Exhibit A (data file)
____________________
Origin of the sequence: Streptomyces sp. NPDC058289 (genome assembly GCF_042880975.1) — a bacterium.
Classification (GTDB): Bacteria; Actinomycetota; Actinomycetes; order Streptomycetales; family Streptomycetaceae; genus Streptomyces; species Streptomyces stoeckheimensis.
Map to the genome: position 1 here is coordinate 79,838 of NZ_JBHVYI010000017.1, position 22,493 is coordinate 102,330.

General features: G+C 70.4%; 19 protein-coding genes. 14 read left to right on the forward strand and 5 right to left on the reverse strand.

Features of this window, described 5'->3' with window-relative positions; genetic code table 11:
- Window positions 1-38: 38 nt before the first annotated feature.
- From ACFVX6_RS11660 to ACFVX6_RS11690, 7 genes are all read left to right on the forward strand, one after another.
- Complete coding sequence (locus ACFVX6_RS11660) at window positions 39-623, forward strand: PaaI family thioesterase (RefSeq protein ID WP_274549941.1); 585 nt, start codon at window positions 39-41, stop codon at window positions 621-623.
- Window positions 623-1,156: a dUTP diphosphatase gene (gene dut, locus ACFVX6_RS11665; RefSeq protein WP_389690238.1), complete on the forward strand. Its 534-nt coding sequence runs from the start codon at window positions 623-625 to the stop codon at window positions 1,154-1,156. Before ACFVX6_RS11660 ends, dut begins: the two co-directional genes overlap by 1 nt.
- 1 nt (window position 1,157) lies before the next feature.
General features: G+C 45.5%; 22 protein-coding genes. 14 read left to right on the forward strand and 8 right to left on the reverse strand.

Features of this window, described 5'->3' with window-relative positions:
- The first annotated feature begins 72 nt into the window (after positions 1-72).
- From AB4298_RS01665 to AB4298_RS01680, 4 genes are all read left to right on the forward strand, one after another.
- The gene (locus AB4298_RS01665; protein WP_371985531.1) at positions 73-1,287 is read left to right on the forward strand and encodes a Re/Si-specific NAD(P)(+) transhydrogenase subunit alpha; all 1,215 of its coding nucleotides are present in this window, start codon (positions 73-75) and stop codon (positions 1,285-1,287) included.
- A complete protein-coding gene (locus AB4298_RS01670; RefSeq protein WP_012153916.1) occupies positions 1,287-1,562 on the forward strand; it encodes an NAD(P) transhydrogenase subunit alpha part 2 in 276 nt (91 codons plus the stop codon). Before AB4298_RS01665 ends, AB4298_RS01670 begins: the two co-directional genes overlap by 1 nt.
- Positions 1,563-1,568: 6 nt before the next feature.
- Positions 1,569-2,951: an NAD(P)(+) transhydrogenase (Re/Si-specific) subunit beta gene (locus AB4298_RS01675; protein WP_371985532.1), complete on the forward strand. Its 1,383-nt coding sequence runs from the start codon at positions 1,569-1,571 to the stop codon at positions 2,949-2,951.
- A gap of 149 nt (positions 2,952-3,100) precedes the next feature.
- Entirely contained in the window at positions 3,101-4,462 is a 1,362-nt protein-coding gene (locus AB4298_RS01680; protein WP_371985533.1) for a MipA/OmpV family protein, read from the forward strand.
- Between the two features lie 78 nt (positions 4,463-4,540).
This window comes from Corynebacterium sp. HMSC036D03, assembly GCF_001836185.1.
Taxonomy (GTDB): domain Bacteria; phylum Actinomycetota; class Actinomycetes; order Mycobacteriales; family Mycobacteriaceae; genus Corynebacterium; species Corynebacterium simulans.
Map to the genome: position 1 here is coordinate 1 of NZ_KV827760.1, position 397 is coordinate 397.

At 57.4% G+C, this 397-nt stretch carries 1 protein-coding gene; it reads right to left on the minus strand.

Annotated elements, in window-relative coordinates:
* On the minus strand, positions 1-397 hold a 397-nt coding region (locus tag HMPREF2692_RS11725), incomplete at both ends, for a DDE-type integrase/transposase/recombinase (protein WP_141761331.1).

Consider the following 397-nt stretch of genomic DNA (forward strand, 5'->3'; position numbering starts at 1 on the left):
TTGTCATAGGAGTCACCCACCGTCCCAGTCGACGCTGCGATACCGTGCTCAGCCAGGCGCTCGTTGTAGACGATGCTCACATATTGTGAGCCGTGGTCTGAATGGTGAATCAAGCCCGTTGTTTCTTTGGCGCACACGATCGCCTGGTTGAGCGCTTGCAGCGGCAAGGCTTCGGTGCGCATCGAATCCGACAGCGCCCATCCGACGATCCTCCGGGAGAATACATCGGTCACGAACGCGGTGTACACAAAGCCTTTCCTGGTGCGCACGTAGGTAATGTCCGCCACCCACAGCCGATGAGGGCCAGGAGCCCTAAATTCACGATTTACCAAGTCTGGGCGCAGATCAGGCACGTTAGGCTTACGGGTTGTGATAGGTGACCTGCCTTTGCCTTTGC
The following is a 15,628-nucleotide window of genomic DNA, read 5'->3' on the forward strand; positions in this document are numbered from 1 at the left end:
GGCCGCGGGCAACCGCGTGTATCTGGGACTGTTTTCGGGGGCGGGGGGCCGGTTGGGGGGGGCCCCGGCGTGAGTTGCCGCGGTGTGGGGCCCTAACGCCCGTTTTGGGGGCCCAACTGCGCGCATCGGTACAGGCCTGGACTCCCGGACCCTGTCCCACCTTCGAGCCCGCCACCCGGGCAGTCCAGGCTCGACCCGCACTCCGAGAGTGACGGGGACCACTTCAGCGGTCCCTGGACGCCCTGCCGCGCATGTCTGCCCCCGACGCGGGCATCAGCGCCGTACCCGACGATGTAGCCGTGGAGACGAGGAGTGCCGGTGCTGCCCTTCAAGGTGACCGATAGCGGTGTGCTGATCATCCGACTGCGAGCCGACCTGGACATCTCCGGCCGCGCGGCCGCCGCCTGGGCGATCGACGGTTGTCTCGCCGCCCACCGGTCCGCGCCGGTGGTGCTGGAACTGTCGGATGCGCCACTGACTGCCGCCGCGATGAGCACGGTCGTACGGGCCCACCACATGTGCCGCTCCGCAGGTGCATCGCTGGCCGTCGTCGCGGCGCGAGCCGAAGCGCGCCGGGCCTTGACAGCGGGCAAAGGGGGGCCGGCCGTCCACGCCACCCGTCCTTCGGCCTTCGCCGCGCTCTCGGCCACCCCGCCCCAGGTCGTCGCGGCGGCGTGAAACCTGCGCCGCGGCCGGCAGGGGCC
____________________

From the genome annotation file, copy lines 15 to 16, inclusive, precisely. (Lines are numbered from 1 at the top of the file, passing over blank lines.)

- The gene (locus AB4298_RS01665; protein WP_371985531.1) at positions 73-1,287 is read left to right on the forward strand and encodes a Re/Si-specific NAD(P)(+) transhydrogenase subunit alpha; all 1,215 of its coding nucleotides are present in this window, start codon (positions 73-75) and stop codon (positions 1,285-1,287) included.
- A complete protein-coding gene (locus AB4298_RS01670; RefSeq protein WP_012153916.1) occupies positions 1,287-1,562 on the forward strand; it encodes an NAD(P) transhydrogenase subunit alpha part 2 in 276 nt (91 codons plus the stop codon). Before AB4298_RS01665 ends, AB4298_RS01670 begins: the two co-directional genes overlap by 1 nt.